XXX Automation

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Summary:

In this article, Dion Johnson takes a peek at an automation approach that isn't for the immature or the inexperienced. It is, however, for testers interesting in improving their scripting technique. But don't let the title fool you—you can use Dion's "XML, XPath, and Xcitement" approach in broad daylight.

For all you trench-coated, sunglasses-wearing test automators that have been searching the blogs in secrecy for some seedy scripting content, you've come to the right place. You have finally found the sensational, titillating information that is guaranteed to tickle your fancy and keep your minds sticky. That's right, I'm talking about some real XXX material: XML, XPath, and Xcitement!

XPath is a language used to navigate through elements and attributes in an XML document in an effort to find information that meets specific criteria. Thus, XPath is used to query for information in an XML document much like SQL is used to query for data in a database. This is a fun toy to have hidden away in your secret tester drawer for several reasons:

  • XML is stored in a text file, which not only simplifies data storage but also simplifies sharing information across incompatible platforms and porting to different platforms and tools.
  • XPath is used in various automated test tools, so increased XPath skills means increased skills in related test tools.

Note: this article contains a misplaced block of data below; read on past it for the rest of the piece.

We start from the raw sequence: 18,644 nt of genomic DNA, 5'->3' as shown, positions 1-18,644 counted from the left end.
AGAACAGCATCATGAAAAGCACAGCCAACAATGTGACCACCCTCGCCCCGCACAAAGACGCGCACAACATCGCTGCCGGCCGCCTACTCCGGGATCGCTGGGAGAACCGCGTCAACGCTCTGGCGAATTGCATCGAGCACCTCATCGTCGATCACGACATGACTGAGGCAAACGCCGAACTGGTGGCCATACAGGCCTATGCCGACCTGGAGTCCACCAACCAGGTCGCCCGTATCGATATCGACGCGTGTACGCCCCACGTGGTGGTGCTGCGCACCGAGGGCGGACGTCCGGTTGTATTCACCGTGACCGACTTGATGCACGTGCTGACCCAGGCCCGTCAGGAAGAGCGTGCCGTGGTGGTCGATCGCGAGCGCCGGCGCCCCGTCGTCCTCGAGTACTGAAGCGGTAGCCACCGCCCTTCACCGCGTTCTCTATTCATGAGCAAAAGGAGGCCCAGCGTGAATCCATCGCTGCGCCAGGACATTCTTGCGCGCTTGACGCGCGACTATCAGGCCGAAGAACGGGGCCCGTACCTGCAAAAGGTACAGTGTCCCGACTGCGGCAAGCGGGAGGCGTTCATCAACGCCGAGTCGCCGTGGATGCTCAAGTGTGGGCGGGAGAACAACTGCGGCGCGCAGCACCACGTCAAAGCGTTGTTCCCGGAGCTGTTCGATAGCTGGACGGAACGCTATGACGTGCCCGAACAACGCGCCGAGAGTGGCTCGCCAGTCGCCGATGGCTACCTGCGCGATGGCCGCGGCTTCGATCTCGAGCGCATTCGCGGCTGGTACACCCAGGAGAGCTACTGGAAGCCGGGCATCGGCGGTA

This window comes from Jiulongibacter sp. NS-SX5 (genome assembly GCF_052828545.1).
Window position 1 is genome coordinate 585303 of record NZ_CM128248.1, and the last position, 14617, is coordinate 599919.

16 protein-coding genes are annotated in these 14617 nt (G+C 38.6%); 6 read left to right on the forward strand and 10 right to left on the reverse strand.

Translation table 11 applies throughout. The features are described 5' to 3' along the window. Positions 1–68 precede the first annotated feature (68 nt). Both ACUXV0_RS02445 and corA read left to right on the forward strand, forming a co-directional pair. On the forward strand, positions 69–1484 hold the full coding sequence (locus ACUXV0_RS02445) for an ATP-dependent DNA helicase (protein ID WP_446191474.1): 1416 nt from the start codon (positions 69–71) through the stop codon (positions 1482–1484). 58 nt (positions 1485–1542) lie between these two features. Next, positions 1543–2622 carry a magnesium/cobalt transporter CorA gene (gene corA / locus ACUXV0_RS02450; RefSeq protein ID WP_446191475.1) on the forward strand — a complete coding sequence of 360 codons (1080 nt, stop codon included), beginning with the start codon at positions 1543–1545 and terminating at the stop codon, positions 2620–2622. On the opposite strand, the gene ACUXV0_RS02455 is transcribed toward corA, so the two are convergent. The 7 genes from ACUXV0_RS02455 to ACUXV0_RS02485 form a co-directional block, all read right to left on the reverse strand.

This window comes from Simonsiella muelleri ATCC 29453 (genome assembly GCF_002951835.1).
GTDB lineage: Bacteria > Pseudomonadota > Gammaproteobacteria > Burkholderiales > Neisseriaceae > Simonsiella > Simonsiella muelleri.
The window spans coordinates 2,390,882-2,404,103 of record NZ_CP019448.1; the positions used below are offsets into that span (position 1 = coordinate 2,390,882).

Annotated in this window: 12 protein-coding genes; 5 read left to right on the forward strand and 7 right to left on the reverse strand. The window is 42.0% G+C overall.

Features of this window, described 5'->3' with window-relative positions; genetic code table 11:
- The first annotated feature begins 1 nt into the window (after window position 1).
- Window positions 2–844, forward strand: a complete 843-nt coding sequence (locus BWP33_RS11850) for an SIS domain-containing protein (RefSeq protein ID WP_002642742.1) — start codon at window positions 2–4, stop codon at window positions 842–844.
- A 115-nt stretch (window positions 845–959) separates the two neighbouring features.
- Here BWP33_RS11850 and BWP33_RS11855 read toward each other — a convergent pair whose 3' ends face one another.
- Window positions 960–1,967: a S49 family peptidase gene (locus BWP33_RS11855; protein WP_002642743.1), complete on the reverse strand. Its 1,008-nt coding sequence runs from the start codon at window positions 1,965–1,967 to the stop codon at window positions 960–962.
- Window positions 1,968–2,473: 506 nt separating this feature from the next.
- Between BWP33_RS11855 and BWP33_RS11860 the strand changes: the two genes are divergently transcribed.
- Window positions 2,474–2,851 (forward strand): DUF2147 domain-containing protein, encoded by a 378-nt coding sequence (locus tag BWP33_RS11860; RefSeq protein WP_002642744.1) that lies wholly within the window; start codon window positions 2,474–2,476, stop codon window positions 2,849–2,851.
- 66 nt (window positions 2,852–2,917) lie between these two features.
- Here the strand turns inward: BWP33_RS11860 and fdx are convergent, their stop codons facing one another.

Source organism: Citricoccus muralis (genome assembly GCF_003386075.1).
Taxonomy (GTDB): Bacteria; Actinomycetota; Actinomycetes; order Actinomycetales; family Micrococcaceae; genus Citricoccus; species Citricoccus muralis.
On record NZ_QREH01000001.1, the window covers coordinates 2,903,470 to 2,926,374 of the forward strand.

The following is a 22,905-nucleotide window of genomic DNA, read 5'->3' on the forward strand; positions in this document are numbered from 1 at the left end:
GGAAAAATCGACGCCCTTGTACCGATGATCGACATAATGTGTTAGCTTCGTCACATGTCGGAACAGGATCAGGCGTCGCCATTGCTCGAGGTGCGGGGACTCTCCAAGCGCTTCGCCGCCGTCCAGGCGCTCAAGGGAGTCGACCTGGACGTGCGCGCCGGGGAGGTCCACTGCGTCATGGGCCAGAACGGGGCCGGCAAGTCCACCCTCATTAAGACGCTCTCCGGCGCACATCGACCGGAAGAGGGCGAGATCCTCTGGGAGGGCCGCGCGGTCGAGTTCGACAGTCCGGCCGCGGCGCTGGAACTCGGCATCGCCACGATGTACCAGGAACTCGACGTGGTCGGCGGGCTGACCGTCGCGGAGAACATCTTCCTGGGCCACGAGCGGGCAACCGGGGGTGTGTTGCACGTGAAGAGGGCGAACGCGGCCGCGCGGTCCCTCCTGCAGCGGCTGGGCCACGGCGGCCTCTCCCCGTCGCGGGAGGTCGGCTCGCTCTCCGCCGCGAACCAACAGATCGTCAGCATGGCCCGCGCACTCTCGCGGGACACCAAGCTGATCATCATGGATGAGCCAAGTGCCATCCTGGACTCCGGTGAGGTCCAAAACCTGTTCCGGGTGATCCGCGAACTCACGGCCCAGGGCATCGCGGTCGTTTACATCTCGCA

• You can use XPath to produce various useful automation components.

The last item is particularly stimulating because the ability to produce automation components offers you a great release from many unwanted bounds. For example, as described in "XPath Marks the Spot" (Automated Software Testing Magazine, May 2009) XPath provides the ability to create your own object map feature. Therefore, if you are using an automated test tool that does not have an object map feature or that has an object map feature you don't like, you can create your own. In addition, you can create an automation environment variable file and other files for data storage and retrieval.

The secret to this seamy approach to enhancing your automation stamina lies in the three Xs:

  1. XML-You must understanding the structure of the XML file you are querying.
  2. XPath-You must understand basic XPath syntax.
  3. Xcitement-You must understand how your scripting or programming language implements the XPath syntax, so you can do the exciting work of putting your XPath prowess to work.

Truth be told, this approach is only seamy in perception. This is due to the fact that those who know how to use it, often keep the knowledge to themselves, while those that don't know how to use it, often shy away with the belief that the approach is too mature for the skill set they possess. If you have an open mind, however, this article will explore this seemingly dirty secret with you, allowing you to mature into a more adult automator.

About the author

Dion Johnson's picture Dion Johnson

As a senior test consultant and managing partner for DiJohn IC, Inc. and advisor to the Automated Testing Institute, Dion Johnson provides IT consulting services that focus on the overall system development lifecycle, with particular focus on the quality assurance, quality control, requirements analysis, and automated testing. He has presented at numerous SQE conferences and contributed to StickyMinds.com and Better Software magazine. In addition he is an editor for the Automated Software Testing magazine. Email Dion at dionjohnson@dijohn-ic.com or dionjohnson@automatedtestinginstitute.com.

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